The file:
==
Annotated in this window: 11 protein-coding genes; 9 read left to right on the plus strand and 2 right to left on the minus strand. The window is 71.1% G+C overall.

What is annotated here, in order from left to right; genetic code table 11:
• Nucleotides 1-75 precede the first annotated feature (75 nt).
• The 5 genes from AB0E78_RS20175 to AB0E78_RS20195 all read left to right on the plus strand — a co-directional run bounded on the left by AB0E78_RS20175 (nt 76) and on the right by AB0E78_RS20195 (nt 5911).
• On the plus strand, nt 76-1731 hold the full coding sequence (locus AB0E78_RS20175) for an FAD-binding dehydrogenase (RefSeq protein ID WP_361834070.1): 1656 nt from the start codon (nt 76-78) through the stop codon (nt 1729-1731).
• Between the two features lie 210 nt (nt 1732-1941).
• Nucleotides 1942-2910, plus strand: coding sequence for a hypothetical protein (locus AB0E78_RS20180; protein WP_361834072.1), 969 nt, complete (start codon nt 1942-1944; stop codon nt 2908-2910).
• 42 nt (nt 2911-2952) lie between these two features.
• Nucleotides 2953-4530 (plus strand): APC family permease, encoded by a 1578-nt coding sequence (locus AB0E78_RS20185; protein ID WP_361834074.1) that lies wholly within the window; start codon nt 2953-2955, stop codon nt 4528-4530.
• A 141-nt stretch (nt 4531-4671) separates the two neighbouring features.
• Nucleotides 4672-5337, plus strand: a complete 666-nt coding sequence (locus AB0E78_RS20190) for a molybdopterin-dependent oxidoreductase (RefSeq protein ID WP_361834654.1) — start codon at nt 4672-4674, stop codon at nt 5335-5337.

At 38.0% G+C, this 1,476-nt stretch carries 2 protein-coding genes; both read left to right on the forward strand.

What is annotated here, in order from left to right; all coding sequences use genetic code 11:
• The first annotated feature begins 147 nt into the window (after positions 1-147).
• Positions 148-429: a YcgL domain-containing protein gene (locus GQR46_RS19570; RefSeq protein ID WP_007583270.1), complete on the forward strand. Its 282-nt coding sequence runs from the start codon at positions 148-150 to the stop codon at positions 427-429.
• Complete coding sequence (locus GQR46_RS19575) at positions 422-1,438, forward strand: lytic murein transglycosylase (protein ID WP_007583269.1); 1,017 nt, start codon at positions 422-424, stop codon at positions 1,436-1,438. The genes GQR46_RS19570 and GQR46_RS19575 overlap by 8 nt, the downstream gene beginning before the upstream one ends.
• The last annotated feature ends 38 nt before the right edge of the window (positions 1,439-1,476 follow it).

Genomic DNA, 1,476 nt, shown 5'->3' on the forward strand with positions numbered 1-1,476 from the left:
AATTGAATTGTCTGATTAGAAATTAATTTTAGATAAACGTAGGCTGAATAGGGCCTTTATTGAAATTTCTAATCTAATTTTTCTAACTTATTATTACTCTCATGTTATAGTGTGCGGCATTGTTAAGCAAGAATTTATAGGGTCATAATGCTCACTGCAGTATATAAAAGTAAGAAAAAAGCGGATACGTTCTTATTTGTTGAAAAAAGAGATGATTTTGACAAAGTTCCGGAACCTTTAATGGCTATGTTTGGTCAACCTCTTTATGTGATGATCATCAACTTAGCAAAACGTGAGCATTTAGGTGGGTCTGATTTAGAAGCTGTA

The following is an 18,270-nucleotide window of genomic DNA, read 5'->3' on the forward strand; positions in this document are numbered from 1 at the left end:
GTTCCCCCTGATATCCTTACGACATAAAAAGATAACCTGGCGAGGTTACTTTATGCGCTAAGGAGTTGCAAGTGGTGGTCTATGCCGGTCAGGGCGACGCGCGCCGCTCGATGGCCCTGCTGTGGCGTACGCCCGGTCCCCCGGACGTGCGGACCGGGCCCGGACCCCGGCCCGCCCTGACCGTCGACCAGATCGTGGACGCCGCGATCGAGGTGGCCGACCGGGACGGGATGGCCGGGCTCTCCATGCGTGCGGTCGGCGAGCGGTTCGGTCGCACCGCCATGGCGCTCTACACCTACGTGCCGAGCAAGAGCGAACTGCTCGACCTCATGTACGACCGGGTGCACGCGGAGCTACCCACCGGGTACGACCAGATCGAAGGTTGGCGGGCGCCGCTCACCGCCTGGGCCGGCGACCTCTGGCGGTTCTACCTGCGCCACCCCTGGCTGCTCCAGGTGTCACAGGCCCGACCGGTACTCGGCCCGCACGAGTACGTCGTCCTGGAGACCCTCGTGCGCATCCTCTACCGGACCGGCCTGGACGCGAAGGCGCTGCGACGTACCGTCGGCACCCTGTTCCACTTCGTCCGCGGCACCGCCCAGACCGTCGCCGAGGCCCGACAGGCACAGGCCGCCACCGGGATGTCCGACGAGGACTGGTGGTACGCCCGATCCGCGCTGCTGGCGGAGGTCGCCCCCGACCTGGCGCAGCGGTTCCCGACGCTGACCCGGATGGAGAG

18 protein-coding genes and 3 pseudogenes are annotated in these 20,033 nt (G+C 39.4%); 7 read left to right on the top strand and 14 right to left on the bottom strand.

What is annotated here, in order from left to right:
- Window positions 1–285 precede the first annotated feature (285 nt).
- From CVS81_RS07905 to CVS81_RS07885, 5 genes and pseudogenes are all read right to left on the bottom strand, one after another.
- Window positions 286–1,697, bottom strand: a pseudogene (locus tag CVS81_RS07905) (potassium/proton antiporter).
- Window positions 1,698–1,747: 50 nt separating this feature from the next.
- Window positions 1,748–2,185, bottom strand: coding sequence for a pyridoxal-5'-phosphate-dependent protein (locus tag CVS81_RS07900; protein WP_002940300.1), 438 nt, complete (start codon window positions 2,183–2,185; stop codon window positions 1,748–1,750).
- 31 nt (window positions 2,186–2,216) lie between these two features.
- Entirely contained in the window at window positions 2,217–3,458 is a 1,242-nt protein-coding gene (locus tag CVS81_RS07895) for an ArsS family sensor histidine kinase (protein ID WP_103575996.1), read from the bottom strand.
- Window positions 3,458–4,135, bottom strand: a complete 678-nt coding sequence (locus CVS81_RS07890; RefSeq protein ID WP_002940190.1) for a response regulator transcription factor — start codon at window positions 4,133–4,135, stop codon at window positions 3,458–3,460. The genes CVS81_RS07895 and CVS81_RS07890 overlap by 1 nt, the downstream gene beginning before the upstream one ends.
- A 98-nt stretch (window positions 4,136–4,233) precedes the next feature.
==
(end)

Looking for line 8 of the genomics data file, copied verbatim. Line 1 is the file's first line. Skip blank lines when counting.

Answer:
• 42 nt (nt 2911-2952) lie between these two features.